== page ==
3. Speech isn’t a reliable indication of race
Obasogie considers voice and accent to be “secondary measures” that help clue a blind person on someone’s race. The professor found that while some of the people he interviewed said they relied on voice to determine a person’s race, it wasn’t always accurate, which could lead to some interesting situations. (See bullet number 2, dating.)
“Often an accent was an unreliable marker of difference — and they’d hear an accent and assume that person was of a certain race but then were told that no, [the person] wasn’t. So a number of blind people were told at a very young age to not rely on accents.” (Obviously, this is just as true for those of us with sight. Speech is just not an accurate marker of someone’s race.)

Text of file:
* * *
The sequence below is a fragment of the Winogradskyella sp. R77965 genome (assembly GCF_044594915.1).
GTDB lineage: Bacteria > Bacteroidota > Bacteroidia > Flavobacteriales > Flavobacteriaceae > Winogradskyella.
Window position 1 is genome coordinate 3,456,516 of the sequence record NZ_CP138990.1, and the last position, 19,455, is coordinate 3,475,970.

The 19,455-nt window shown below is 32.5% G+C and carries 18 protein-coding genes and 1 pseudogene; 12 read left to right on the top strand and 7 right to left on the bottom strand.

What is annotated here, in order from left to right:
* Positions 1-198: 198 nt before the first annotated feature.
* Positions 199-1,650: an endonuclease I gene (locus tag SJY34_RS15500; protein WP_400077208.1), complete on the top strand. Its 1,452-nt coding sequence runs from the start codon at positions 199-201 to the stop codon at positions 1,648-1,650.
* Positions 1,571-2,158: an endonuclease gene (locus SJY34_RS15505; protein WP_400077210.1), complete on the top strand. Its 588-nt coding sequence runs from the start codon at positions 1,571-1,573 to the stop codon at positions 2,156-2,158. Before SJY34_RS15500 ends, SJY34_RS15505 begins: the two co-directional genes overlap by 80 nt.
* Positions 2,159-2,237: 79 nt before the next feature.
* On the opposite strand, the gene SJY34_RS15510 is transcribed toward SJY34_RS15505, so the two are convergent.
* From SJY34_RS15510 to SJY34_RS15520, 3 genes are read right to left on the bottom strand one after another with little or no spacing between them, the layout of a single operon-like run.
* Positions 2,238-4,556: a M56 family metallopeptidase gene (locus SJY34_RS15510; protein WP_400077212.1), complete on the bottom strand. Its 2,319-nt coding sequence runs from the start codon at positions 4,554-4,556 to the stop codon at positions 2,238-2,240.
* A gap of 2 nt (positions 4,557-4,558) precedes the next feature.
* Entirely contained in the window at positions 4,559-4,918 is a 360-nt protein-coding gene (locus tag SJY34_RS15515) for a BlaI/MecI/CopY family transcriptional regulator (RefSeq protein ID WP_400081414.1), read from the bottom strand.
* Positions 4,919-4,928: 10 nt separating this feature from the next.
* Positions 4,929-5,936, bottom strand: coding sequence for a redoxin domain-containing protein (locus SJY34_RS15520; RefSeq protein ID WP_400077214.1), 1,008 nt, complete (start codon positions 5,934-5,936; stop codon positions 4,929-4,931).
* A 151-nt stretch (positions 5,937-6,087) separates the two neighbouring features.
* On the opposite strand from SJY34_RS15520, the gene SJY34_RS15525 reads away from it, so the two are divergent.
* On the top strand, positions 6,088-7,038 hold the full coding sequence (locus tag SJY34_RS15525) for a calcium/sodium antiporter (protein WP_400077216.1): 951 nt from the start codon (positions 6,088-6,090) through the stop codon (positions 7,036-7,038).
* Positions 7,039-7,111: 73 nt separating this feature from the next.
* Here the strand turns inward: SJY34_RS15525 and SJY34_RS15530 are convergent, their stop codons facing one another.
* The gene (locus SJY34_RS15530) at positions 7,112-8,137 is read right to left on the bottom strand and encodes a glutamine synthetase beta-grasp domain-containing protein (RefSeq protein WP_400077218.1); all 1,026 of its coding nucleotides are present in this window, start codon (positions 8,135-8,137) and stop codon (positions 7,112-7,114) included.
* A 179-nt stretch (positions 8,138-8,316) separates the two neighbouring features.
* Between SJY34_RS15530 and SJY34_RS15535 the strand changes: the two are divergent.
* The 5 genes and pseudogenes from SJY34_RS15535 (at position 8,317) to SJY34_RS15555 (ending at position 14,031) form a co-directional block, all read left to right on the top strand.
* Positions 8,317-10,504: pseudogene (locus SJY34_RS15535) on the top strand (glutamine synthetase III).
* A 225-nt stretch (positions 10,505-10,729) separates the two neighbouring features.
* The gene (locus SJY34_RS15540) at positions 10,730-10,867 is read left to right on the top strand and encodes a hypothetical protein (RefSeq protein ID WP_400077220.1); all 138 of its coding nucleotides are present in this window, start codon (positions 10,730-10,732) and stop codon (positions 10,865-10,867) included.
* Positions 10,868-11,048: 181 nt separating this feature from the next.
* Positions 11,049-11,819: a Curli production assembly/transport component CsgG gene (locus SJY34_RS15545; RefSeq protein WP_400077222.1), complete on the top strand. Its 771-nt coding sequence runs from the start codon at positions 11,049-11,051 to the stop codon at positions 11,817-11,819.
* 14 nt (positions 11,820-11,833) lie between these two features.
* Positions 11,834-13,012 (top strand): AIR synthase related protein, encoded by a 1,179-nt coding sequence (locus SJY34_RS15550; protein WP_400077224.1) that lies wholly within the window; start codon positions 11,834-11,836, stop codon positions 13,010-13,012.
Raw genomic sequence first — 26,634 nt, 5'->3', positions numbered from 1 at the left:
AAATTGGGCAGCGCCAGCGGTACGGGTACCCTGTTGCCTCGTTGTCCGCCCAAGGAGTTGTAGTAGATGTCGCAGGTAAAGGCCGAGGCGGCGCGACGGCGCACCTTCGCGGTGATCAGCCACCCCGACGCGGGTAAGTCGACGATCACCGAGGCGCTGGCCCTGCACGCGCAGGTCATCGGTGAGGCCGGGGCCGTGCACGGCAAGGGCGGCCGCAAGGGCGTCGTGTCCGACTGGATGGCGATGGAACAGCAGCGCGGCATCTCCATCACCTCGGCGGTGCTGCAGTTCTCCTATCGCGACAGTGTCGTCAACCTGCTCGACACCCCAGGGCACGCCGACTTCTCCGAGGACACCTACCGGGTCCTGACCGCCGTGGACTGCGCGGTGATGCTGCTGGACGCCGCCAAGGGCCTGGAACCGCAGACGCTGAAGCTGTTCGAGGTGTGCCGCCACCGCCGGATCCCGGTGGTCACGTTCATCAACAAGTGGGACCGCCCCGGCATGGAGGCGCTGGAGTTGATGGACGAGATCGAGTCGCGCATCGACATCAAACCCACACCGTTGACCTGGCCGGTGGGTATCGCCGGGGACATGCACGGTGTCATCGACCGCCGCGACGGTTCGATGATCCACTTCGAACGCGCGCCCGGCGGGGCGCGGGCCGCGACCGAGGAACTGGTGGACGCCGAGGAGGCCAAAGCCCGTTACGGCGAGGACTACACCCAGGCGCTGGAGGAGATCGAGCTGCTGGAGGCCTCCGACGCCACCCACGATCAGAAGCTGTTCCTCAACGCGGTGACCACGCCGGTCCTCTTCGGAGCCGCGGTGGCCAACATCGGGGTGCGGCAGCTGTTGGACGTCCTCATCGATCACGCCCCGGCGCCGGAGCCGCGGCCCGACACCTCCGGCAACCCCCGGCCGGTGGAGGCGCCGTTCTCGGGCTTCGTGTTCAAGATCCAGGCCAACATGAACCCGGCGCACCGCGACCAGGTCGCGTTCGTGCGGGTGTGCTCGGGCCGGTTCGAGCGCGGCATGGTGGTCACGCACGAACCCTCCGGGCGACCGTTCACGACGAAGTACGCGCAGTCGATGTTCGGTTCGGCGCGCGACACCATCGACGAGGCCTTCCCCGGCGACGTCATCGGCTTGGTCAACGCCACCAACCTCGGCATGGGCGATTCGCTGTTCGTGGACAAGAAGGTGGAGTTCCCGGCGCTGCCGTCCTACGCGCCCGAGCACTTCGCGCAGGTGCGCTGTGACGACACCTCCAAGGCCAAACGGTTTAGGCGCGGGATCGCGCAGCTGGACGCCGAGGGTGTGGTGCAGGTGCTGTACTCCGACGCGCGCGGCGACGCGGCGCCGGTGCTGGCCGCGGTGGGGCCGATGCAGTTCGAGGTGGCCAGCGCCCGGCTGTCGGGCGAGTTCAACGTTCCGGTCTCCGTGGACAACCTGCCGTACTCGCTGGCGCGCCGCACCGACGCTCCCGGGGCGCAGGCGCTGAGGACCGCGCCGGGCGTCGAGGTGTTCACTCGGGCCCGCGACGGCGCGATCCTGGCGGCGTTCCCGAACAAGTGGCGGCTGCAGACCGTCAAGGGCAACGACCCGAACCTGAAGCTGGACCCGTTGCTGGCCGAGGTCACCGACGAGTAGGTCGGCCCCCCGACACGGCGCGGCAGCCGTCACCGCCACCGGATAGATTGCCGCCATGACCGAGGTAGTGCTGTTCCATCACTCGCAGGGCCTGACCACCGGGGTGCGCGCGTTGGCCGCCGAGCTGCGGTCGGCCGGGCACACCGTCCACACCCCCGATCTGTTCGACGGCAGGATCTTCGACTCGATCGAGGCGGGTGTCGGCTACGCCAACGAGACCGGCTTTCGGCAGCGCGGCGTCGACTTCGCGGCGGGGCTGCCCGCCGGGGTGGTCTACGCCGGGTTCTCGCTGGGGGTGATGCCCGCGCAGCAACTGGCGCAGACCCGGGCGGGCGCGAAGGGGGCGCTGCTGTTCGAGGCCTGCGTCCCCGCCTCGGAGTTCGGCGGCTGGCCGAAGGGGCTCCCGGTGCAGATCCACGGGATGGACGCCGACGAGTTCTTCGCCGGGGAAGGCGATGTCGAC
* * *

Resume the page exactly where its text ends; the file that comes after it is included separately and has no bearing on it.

Trying to play guess the accent can trip you up. But combining that with other senses, Obasogie said, like touch — for example, feeling differences in skin or hair textures — might help someone who is blind conjure a better sense of another person, almost a visual sense.